Friday of week 33 of Ordinary Time – First Reading


Commentary on 1 Macc 4:36-37, 52-59

Today’s reading recalls the institution of one of the most important feasts on the Jewish calendar, the Feast of Dedication. Judas Maccabaeus and his brothers had been waging a guerrilla war against the Syrian occupation of their land. Eventually they defeated and drove out the Gentile forces. Having defeated their enemies, Judas Maccabeus, a son of Mattathias whom we saw in yesterday’s reading, called on his followers to go to Jerusalem to purify and dedicate the Temple which had been desecrated by having the “Abomination of Desolation”, that is, a statue of Baal or Zeus Olympus erected on it.

The New Jerusalem Bible notes:

The Temple was one of the principal objectives of the rebels, as the centre of Jewish religious life, without which the Law could not be observed in its fullness. The Gentiles had sacked and profaned it; now, as soon as the first victories are won, it is purified and re-consecrated. The death of Antiochus Epiphanes, which our author mistakenly places after the expeditions against the Idumaeans and Ammonites (in chap 5), doubtless had something to do with it too. The concept of the holiness of the Temple will be a dominant theme in Second Maccabees. (edited and text references omitted)

In passages immediately preceding the main part of our reading, we are told that Judas and his followers found the Temple in a state of total desolation – there was no one there, the altar desecrated, gates burnt down, vegetation growing freely as it might in the middle of a forest. Judas and his companions were devastated at the sight. He ordered the purification of the site by priests specially chosen for their impeccable credentials and faithfulness to the Law. It was then decided that the original altar should not be repaired but, because of its contamination by pagan rituals, should be pulled down and removed. A new altar was built in its place and other furnishings, like lamps, vessels, altar of incense and the table were installed.

Now we can pick up our reading. “On the 25th day of the 9th month, Chislev in the year 148″, that is, the 14th December 164 BC and the third anniversary of the first sacrifice offered to Zeus, a sacrifice was offered on the new altar. Thus was the new altar dedicated to the sound of all kinds of musical instruments. It was exactly the same day and the same time of the year when it had been originally desecrated by the Syrians. The people prostrated themselves and praised Heaven (this book sedulously avoids using God’s name) for all that had been achieved.

The dedication was celebrated for eight days altogether with holocausts, sacrifices of deliverance and thanksgiving sacrifices. Further adornments were added to the restored building. There was no end of rejoicing because the humiliation brought about by the gentiles had been obliterated.

Judas, with his brothers and the whole assembly, then laid it down that the days of dedication of the altar should be joyfully celebrated at the proper season for eight days every year, beginning on this 25th day of Chislev.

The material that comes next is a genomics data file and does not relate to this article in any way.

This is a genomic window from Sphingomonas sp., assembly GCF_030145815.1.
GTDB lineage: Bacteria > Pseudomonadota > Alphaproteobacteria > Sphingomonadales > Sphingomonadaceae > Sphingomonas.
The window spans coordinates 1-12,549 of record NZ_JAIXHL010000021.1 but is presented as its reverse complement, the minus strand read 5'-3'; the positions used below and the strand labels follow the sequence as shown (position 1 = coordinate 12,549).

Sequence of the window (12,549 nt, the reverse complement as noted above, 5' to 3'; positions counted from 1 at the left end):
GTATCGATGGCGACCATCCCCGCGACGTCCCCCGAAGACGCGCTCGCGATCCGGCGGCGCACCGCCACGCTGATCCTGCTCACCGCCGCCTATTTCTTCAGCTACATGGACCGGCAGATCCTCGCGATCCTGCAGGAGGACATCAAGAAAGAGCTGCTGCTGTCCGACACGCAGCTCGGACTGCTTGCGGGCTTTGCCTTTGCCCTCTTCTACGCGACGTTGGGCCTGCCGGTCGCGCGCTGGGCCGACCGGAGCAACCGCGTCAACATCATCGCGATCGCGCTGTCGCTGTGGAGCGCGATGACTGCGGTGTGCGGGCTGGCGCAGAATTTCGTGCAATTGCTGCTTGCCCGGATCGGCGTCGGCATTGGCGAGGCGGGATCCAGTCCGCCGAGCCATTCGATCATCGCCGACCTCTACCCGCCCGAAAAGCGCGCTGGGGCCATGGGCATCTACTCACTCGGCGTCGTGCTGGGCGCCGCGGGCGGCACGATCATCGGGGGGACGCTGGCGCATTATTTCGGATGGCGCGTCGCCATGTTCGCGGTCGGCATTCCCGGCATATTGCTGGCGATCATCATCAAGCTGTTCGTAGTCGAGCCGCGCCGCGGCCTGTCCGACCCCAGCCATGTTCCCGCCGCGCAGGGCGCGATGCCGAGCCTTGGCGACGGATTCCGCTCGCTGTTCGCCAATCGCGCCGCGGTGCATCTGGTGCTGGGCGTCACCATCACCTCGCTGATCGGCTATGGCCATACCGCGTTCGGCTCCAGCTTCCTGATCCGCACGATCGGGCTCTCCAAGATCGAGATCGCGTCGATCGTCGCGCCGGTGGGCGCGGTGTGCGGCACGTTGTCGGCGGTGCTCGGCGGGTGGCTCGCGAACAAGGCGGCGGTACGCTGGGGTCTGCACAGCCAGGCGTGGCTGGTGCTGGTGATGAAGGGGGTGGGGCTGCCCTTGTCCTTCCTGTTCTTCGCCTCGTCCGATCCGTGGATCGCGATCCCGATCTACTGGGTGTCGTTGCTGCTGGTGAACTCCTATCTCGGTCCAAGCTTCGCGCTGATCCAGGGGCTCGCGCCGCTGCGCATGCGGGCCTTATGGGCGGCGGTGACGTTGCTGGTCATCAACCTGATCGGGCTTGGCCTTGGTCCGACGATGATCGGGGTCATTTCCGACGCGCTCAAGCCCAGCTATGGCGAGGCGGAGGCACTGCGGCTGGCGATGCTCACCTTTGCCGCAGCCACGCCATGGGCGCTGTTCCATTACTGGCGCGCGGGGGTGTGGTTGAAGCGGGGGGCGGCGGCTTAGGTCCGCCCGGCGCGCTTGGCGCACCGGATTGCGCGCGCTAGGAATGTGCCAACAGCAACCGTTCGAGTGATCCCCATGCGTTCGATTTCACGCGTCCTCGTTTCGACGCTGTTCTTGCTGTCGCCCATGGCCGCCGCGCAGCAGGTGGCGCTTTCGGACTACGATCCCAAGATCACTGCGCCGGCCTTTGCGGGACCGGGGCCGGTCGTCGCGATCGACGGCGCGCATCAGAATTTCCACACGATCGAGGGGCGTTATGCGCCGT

The feast of Dedication is still celebrated by Jews and known by its Hebrew name, Hanukkah. It is one of the ‘youngest’ feasts in the Jewish calendar. During the feast the Hallel (Psalms 113-118) was sung and leafy branches and palms were carried. Second Maccabees emphasises the similarities with the feast of Tabernacles or Shelters, which itself commemorated the inauguration of the Temple of Solomon.

The lamps lit at Dedication soon gave it its other name, ‘Feast of Lights’. The fact that these lamps, symbolising the Law, were placed not only in the Temple but in private houses assured the survival and popularity of the feast long after the desecration of the Temple in 70 AD. It is given great prominence in Second Maccabees. It is mentioned in John’s gospel, where we read: “It was winter, and the time came for the feast of the Dedication. Jesus was walking in the temple area, in Solomon’s Portico…” (John 10:22-23).

Today’s reading reminds us to remember the dedication of our own parish church and of the care and respect with which it should be maintained. Many communities have spared no expense and spent long years to build a church they felt worthy of being God’s house. We see the magnificent churches, say, of the Gothic or the Baroque period in Europe which took generations to be completed. And in some of these, too, we see magnificent liturgies of celebration on the great feasts of the year.

At the same time, we must never forget that the real Temple, the real dwelling place of God for us is his people. “You are the temple of the Spirit,” says Paul. We must remember always that the building, however magnificent, is for the people and not the other way round. When the building becomes poorly attended, an empty shell, just a work of art or a museum – or even a warehouse, it says something about the people by whom and for whom it was built.

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